solution that allows multiple operating systems, applications and data to reside in securely partitioned domains on the same hardware. By using a software separation kernel—which separates both applications and data at the lowest level and is linked to processor-based virtualization technology (for example, Intel VT-x and VT-d)— a single platform can host multiple secure virtual machines with no risk of compromise or mingling of applications, devices, or information (Figure 2). The hypervisor component creates a virtualization layer that maps physical system resources to each guest operating system. Virtualization technology allows for significant cost savings through hardware consolidation, while retaining the ability to leverage the ecosystem of applications that belong to different operating system domains within a single system. The secure virtualization differs from traditional hypervisors by offering the underlying security of a separation kernel to isolate each virtual instance and provide protection to every subject with its own virtual addressing space. In addition, it guarantees resource availability, such as memory and processor execution resources, to each subject, so that no software can consume the allocated memory or scheduled time resources of other subjects.


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simply must succeed. Its royalty-free licensing model helps keep your BOM low, A D and its proven dependability helps keep your support costs down as well. ThreadX repeatedly tops the time-to-market results reported by embedded developers like you. All the while, Express Logic is there to assist you with enhancements, training, and responsive telephone support. Join leading organizations like HP, Apple, Marvell, Philips, NASA, and many more who have chosen ThreadX for use in over  Eillion of their products – because their products are too important to rely on anything but the best. Rely on ThreadX, when it really counts!

Contact Express Logic to fi nd out more about our ThreadX RTOS, FileX® fi le system, NetX™ Dual IPv4/IPv6 TCP/IP stack, USBX™ USB Host/Device/OTG stack, and PHJX™ graphics toolkit for embedded GUI development. Also ask about our TraceX® real-time event trace and analysis tool, and StackX™, our stack size analysis tool that makes stack overflows a thing of the past. And if you’re developing safety-critical products for aviation, industrial or medical applications, ask about our new Certification Pack™ for ThreadX.

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Tech In Systems

This technology offers true security by using secure separation kernel technology, and provides near-native performance of guest operating systems with a combination of its “Type Zero” hypervisor and its extensive use of hardware performance enhancements and virtualization technologies. This allows legacy systems and applications to run in a secure and virtualized environment without compromising their performance or functionality.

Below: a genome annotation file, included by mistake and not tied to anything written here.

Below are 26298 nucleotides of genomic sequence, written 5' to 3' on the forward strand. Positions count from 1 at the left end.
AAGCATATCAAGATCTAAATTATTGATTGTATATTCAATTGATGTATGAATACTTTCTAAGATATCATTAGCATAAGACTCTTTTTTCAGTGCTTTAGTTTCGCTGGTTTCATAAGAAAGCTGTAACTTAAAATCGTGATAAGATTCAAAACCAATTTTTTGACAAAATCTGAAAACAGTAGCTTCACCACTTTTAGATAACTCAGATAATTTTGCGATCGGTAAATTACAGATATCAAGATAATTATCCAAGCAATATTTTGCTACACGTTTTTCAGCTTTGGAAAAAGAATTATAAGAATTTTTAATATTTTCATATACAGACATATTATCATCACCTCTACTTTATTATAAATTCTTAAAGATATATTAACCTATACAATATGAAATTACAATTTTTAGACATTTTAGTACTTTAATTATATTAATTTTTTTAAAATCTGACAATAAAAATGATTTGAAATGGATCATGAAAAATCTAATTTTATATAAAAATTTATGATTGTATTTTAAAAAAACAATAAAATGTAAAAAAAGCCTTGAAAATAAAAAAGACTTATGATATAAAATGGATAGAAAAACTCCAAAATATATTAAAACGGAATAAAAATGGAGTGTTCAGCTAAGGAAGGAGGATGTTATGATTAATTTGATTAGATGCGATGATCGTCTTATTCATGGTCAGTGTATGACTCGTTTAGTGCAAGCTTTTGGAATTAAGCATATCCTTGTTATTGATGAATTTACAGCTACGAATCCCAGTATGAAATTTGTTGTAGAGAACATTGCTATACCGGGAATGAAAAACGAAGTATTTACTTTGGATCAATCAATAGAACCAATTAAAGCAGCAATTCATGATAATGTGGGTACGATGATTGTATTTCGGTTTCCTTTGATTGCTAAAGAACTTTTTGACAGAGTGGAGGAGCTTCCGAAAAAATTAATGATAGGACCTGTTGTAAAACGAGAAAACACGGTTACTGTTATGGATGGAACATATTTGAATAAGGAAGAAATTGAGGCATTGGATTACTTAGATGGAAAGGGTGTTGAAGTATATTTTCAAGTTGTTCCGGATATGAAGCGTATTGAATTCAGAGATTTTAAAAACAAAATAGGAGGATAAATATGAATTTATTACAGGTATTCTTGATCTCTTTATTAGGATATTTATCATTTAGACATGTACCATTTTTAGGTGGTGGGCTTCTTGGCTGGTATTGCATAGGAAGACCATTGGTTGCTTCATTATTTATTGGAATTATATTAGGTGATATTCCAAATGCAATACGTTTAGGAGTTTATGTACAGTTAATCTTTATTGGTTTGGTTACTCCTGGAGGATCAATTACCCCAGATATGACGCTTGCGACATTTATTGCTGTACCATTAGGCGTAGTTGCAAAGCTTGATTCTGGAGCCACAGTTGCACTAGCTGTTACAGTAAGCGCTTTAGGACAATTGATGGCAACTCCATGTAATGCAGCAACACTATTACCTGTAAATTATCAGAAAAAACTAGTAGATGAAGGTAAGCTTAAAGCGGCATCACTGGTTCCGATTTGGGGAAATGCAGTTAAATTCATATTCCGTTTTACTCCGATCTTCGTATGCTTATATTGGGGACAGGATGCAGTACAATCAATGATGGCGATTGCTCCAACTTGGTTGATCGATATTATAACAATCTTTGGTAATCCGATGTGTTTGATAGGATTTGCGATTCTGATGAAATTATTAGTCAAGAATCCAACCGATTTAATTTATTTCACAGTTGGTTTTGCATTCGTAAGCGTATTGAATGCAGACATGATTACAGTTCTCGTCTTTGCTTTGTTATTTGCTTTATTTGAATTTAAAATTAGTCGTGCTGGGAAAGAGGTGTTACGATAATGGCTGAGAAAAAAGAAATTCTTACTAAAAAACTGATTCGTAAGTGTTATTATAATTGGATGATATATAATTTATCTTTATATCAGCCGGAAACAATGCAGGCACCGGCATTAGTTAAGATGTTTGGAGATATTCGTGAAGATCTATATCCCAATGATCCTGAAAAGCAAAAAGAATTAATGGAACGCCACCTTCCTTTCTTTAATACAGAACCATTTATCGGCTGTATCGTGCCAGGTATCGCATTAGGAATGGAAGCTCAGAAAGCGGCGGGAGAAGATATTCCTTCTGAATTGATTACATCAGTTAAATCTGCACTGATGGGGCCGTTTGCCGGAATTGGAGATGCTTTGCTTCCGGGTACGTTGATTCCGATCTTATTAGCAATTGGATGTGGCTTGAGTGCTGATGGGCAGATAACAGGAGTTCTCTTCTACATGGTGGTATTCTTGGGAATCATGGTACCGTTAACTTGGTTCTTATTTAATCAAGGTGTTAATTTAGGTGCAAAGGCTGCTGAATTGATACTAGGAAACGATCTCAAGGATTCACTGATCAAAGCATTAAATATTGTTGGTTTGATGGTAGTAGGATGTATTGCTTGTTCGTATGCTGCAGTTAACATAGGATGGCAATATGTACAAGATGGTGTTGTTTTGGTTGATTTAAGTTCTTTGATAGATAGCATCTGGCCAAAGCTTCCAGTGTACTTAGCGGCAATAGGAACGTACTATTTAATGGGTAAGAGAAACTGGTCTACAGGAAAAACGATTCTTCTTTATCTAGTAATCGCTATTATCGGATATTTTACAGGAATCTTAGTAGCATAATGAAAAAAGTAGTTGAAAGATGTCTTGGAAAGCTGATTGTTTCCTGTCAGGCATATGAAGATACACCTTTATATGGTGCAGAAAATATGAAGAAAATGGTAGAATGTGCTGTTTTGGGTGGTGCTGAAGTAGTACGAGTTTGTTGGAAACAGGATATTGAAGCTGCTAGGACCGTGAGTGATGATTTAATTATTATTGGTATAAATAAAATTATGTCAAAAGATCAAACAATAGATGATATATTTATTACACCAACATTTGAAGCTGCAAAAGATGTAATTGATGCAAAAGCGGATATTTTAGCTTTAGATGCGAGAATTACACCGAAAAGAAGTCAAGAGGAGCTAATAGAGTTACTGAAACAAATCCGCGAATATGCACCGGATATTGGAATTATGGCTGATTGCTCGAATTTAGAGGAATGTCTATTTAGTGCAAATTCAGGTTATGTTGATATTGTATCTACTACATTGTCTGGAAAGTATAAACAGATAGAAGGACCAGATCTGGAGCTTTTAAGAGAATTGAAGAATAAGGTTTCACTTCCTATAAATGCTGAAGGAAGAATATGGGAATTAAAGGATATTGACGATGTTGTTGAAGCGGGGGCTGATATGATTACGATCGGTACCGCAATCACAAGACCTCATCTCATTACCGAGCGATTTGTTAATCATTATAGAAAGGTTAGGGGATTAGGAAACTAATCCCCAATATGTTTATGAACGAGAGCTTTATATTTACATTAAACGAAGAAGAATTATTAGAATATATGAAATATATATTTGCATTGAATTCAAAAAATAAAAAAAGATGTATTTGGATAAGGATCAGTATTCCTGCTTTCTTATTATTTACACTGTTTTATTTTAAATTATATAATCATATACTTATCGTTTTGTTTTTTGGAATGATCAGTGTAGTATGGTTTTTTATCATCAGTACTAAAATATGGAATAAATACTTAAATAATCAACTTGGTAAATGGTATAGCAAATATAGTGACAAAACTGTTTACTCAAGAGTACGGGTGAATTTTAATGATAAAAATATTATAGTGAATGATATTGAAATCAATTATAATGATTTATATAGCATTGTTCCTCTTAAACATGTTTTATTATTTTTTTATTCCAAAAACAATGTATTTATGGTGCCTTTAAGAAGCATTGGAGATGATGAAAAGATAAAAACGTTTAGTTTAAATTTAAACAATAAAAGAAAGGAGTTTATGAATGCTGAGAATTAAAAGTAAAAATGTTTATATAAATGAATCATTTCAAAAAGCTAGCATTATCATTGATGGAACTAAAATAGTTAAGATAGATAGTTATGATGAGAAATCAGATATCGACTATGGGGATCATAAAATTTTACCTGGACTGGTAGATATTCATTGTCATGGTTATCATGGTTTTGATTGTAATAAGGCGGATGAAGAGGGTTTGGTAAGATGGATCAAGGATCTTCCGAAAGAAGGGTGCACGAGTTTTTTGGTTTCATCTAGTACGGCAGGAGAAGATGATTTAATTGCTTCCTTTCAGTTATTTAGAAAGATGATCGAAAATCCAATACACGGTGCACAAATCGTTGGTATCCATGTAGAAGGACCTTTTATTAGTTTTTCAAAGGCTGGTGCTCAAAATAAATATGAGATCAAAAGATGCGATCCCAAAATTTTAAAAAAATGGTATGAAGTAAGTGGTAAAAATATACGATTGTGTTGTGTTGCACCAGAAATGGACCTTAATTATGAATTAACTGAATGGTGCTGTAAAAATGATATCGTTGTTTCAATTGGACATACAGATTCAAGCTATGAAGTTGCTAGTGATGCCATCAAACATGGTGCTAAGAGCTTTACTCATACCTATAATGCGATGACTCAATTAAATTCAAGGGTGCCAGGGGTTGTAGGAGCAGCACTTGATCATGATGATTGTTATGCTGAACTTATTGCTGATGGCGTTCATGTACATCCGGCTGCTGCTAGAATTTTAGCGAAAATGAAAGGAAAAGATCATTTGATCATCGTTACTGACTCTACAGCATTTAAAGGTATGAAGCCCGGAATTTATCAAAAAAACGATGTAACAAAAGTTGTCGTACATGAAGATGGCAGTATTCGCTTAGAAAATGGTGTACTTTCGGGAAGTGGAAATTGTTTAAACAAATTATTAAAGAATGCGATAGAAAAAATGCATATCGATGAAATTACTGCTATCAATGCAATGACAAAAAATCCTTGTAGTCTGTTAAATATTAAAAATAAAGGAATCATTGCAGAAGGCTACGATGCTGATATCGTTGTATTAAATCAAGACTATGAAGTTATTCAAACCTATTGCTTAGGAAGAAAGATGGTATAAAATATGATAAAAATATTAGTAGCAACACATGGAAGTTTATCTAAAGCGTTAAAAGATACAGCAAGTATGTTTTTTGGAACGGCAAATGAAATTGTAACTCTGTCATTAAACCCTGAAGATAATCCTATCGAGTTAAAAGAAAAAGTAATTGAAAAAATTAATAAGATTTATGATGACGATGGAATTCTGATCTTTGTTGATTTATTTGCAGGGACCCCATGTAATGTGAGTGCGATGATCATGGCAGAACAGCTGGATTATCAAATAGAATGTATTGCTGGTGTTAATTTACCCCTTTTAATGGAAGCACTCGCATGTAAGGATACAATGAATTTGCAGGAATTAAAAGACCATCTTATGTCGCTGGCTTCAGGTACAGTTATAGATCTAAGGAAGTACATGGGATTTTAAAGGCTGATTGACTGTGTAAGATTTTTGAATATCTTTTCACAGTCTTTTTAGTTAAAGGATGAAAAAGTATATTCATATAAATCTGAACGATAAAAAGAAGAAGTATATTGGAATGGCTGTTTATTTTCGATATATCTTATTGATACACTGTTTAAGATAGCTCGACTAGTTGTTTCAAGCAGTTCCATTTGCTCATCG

Secure Virtualization Enables Cloud-Based Systems

Virtualization has become a major enabling technology for moving to the cloud by allowing multiple applications to co-reside on a single server platform and efficiently serve different types of data and applications to clients that connect to it. Size, Weight, Power and Cost (SWaPC) are usually improved with virtualized systems, which can be critical in field deployments. However, in a typical virtualized system, much of the virtualization of memory and devices is held in the same hypervisor code; hence, any breach of that code gives access to all of the memory and devices on that physical system. Clearly this approach is not secure enough to allow different types or levels of sensitive information to reside on a single system. By using secure virtualization, true separation of memory and devices is key, and allows for different applications to securely coexist. When the resilience and data jurisdiction offered by distributed data technology is coupled with secure virtualization, the true economies of scale of a cloudbased approach can be realized. Virtualization is critical to successful cloud deployments, especially those in fieldhosted environments, because of SWaP-C reduction for each deployment. However, secure virtualization is needed to enable cloud-based systems to handle sensitive data. The additional compartmentalization provided by a secure virtualization platform allows data processing and storage at different security classifications on a single hardware platform. Secure virtualization along with data location control and very high availability are key to mission-critical military deployments that support multiple data

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NOVEMBER 2012 RTC MAGAZINE

classifications. Cloud solutions designed to protect sensitive data for these kinds of tactical military environments are now attainable using secure virtualization in a distributed computing environment.

Containment on the Client